Now what of the behind the scenes work? I can tell you from personal experience that without these people, a film would be simple pieces of footage bashed together in disordered and ragged form. Let’s start with behind the scenes on a set. The nominations represented here are Best Costume Design, Best Makeup and Hairstyling, and Best Production Design. These are actually some of the toughest positions to fill on a set, particularly if the film is a period or other world piece, or else has a setting which requires heavy pre-preparation. All of the work that these people do has to be perfected before shooting even starts, and must be adjusted to accommodate every little change which could be made throughout filming. In some rare cases, you may actually despise the movie you’re watching but be transfixed by the physical features of the world it is in (Star Wars Prequels anyone?). The nominees for this year’s categories take us to space, to different eras in the 20th century, and even add in a little J.K. Rowling-inspired magic. Keep your eye on the physicality of it all to be able to judge these particular nominees.


Lastly, there’s just some work people don’t get enough credit for. The films you know and love, or even the films you hate, wouldn’t have a shot on screen if they weren’t carefully pieced together in Post-Production. This is where Editing, Sound, Visual Effects, and Music comes in. You simply cannot make a good film if you don’t know how to put all the pieces together. Again, I can tell you from personal experience that editing is no picnic! It is more complicated that putting a jigsaw together because you must constantly refer to the notes of the people who were on set. Oftentimes a director will actually sit in on the editing process so that the final product comes out the way he or she wants. Sound Mixing, Sound Editing, and Visual Effects are doubly important. If a passing wind interferes in that beautiful shot of your heroine on the edge of a cliff, Sound must make sure it doesn’t make the loudest whoosh in your ears. The category of Visual Effects might actually be too broad given that controlling the vision of a film sometimes require more special effects, such as with Rogue One. Every decision made about such films needs to be made for a specific reason on screen. The best Visual Effects department doesn’t add in fancy effects without a purpose to the story.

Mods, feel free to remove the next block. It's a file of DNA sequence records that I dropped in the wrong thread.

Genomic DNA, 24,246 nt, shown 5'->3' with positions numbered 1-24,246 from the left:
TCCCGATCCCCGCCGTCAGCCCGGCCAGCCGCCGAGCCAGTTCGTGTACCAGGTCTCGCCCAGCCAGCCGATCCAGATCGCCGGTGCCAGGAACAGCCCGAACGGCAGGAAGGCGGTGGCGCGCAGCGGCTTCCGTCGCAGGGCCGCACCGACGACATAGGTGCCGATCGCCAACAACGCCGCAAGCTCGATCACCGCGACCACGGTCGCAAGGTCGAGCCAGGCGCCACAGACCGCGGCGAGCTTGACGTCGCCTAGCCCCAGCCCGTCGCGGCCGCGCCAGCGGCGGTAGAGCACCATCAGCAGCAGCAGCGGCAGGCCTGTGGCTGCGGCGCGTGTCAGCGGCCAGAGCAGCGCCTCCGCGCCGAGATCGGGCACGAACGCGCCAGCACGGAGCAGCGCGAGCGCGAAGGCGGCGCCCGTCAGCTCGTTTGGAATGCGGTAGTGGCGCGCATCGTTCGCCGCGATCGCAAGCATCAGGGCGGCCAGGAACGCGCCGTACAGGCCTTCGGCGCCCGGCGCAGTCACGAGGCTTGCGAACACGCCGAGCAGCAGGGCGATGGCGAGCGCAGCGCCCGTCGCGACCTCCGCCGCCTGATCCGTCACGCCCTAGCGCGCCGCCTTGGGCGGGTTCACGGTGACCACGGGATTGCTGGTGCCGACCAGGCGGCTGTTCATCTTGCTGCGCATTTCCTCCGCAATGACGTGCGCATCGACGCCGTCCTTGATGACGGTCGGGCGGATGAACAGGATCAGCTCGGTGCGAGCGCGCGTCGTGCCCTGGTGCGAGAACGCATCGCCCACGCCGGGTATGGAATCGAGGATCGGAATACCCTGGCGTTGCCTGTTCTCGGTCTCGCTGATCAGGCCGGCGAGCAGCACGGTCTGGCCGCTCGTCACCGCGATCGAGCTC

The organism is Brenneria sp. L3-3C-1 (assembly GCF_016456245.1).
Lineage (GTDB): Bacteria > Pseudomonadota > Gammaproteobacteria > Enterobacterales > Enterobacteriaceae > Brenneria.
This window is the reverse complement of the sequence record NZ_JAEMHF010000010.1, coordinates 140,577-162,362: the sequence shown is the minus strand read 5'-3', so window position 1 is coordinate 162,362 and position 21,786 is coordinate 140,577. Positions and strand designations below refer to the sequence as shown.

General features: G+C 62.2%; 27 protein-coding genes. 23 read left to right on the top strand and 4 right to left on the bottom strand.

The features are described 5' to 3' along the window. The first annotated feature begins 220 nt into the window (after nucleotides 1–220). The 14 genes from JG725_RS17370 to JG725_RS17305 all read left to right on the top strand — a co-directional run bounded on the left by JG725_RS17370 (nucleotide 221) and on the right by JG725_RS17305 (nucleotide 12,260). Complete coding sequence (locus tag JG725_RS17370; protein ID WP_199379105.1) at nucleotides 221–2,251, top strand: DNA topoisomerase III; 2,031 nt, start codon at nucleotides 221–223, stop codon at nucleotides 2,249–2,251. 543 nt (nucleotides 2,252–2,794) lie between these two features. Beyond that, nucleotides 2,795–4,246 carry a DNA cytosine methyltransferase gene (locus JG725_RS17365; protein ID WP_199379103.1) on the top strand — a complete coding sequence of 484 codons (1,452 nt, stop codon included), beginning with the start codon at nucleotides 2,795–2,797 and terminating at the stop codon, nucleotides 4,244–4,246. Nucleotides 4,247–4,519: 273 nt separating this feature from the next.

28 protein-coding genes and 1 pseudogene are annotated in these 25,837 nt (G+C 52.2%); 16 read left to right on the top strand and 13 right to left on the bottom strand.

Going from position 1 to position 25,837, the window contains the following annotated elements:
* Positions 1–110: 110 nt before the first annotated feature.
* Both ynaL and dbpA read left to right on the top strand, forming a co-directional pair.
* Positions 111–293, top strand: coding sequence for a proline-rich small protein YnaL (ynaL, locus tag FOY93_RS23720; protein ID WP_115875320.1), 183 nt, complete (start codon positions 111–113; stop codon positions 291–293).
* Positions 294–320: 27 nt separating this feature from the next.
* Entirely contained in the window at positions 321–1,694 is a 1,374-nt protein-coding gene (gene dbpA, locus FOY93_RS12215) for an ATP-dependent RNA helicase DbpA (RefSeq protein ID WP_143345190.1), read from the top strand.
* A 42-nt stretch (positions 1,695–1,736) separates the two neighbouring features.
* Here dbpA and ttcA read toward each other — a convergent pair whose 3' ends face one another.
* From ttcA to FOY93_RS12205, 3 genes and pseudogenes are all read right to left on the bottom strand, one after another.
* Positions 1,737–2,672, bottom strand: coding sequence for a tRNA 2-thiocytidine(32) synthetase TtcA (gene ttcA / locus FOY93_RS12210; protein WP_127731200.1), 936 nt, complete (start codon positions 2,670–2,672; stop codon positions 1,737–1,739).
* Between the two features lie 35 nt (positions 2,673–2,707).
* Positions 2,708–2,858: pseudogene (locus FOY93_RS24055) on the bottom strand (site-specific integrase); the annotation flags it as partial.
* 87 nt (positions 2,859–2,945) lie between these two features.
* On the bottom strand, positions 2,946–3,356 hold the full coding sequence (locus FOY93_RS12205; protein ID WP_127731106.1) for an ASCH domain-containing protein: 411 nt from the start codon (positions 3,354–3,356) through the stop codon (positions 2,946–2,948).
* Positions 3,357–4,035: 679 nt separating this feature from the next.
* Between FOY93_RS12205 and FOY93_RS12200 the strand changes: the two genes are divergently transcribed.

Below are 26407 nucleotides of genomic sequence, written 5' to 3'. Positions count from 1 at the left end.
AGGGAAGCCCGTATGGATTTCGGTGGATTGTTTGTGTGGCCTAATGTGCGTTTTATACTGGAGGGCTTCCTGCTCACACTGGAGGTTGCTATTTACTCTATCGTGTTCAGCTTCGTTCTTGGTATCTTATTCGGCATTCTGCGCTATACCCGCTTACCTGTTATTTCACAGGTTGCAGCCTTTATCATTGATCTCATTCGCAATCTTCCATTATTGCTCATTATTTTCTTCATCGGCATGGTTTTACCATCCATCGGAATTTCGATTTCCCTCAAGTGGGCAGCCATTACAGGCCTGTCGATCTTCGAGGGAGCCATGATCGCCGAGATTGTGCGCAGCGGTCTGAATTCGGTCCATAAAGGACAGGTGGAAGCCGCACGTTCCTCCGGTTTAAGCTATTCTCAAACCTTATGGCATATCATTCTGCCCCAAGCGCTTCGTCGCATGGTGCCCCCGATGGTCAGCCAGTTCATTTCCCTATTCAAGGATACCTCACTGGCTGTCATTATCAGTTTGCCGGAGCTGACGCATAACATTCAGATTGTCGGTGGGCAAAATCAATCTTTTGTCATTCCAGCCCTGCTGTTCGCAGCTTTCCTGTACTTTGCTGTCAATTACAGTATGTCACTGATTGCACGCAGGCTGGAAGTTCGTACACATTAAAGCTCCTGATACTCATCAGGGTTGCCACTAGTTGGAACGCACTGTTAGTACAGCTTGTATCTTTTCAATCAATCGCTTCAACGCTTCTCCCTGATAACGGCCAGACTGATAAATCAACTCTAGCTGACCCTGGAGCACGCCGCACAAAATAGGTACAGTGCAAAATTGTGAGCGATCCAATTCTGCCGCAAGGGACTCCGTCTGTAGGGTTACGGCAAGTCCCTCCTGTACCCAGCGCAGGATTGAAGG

When it’s all put together, you need a little bit of music to show the audience what you want them to feel in each moment. Personally, I’m a bit miffed Pharell Williams, Benjamin Wallfisch, and Hans Zimmer weren’t nominated for their glorious work in Hidden Figures, but that’s just my opinion. La La Land of course got well-deserved love as this year’s hit on-screen musical. You remember a song well, but there are scores you just don’t forget. Is there anyone on the planet who can’t recognize the late, great James Horner’s Titanic theme, or the melodic tones of Forrest Gump? This year’s scores, as always, aspire to that level of greatness. A true fan of music will remember the music first before the film.

So after you ponder the film you’ve just seen, ask yourself these questions. Were you feeling what the filmmakers wanted you to feel in each moment? Did subtle movements or decisions you saw, or even the lack of certain scenes, affect the way you viewed the picture? It’s all about how it comes together.

Do your homework and test your skills when the 89th Academy Awards air live on February 26th on ABC.